The New Regulations for Burning Logs In Wood-Burning Stoves

The New Regulations for Burning Logs In Wood-Burning Stoves

The government has introduced new regulations for customers looking to burn wood in stoves, coming into effect in May 2021. The intention is to improve air quality, but it will also change the types of fuel you can use in your log burning stove. Here's what you need to know about the new legislation and how it will affect your log burning activities.

Is it safe to burn logs?

News that from May 2021, the sale of wet wood will be unlawful may be a surprise to some. As a result, dry logs or kiln dried logs will be the only logs burned in any home appliance, excluding open fires. Dry logs must have a moisture content of less than 20% and produce very little smoke when burning logs.

Burning logs should also not exceed 30 cm in diameter for wood-burning stoves measuring 600mm deep or more. In addition, the sale of house coal and wet logs for household burning, and logs for household burning, will be unlawful from May 2021.

Wood logs are not the only type of fuel that you can use in wood-burning stoves. From this month, the sale of wet wood and coal will be banned.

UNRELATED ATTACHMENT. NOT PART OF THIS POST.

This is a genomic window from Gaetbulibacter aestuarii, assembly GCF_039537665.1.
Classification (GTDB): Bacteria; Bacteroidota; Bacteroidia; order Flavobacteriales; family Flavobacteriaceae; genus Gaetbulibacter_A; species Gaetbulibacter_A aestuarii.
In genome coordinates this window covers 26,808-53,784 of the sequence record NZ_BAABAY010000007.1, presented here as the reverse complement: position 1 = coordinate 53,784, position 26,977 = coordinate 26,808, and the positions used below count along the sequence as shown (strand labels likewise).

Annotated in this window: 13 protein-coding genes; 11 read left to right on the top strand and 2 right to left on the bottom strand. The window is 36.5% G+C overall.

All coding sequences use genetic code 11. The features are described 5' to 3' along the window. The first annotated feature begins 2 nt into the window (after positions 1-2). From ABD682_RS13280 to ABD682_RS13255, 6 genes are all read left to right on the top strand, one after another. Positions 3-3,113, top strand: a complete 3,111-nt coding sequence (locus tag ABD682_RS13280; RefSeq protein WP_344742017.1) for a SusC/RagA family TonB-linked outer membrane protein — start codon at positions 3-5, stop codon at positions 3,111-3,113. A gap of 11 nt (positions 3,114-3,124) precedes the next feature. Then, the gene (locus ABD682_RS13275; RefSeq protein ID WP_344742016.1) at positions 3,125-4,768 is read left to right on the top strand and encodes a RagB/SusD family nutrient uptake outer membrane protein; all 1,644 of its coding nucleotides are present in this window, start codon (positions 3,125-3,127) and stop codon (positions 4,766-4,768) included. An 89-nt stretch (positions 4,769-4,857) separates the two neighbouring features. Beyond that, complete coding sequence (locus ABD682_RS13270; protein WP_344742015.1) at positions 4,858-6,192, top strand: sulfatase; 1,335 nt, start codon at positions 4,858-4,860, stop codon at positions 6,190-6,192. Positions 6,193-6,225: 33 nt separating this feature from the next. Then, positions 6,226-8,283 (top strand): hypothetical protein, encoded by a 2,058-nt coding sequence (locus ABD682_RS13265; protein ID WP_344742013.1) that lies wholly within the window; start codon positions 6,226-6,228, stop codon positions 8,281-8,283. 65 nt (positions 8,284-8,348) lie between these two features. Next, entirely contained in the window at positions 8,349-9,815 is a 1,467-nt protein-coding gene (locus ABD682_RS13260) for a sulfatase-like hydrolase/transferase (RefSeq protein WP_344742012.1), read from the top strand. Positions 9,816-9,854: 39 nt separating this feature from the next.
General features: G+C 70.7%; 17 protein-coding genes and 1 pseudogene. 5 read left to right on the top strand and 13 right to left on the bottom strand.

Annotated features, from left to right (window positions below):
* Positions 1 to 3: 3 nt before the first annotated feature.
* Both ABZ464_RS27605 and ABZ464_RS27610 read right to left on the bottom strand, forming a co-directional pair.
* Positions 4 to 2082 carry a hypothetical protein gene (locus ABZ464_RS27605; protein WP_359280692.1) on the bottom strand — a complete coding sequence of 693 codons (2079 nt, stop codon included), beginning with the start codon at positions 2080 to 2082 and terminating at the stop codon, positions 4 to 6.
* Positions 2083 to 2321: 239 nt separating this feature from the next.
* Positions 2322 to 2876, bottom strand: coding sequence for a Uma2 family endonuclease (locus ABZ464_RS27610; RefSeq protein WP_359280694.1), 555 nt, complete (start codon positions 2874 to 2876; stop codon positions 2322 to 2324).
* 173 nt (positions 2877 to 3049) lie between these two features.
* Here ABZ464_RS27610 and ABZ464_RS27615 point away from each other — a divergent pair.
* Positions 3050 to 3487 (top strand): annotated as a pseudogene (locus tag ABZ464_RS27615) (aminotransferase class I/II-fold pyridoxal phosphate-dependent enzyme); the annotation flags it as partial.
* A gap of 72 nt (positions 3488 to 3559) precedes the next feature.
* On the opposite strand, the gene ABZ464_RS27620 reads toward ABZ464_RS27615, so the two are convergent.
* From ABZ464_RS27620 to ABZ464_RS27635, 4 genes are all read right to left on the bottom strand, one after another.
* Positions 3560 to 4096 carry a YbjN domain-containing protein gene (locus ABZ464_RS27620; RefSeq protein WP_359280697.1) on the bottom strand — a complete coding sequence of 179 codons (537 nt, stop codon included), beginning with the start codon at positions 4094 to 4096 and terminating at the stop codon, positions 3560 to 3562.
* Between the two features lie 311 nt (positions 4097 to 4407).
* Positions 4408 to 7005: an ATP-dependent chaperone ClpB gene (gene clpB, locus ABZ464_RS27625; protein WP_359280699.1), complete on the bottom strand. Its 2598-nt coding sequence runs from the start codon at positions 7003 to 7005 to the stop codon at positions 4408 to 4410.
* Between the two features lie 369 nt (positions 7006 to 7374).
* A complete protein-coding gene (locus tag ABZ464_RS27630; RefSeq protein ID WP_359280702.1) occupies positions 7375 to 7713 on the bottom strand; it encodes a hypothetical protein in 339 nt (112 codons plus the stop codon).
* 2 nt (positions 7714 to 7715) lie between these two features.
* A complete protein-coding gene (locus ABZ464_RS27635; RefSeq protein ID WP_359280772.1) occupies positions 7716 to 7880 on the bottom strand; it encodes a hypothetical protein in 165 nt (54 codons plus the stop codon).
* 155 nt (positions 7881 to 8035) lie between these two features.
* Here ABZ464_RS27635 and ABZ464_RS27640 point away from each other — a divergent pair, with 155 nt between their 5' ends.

With this new legislation, people will still be able to burn both types of fuel as long it meets the new guidelines.

What are the best logs to burn?

Kiln-dried logs are the best for burning in a wood burner because of the low moisture content. By using seasoned logs, you will enjoy the best stove experience. The type of logs you burn depends on your preferences, so it's up to you! However, burning poor firewood can increase the risk of causing a dangerous chimney fire.

Hardwood logs and softwood logs are the best types of wood for burning because these trees will produce more heat than other types of tree that don't contain as much natural oil or sap. Oak is an example of good hardwood logs for burning.

There are plenty more options available, too, including elm, ash wood and birch, which all provide a different level of warmth due to their varying density levels.

What is wet and dry firewood?

Wet firewood - also known as green or unseasoned wood, is wet logs that have been cut from live trees and will burn quickly with a lot of smoke.Unseasoned logs are low-quality firewood with high moisture content.

Dry firewood - also known as seasoned wood fuel, is made up of dry logs that are ready to use because they have either been stored for at least six months or dried in the open air. The best time to buy seasoned logs if you want a good quality log is when the sap levels are low (generally between January and May).

Under the new legislations about the type of fuel you can use in your wood burner, only kiln-dried logs are allowed to be burned due to their low moisture, which means they'll last longer and slower burning wood fuel and a slow-burning fire.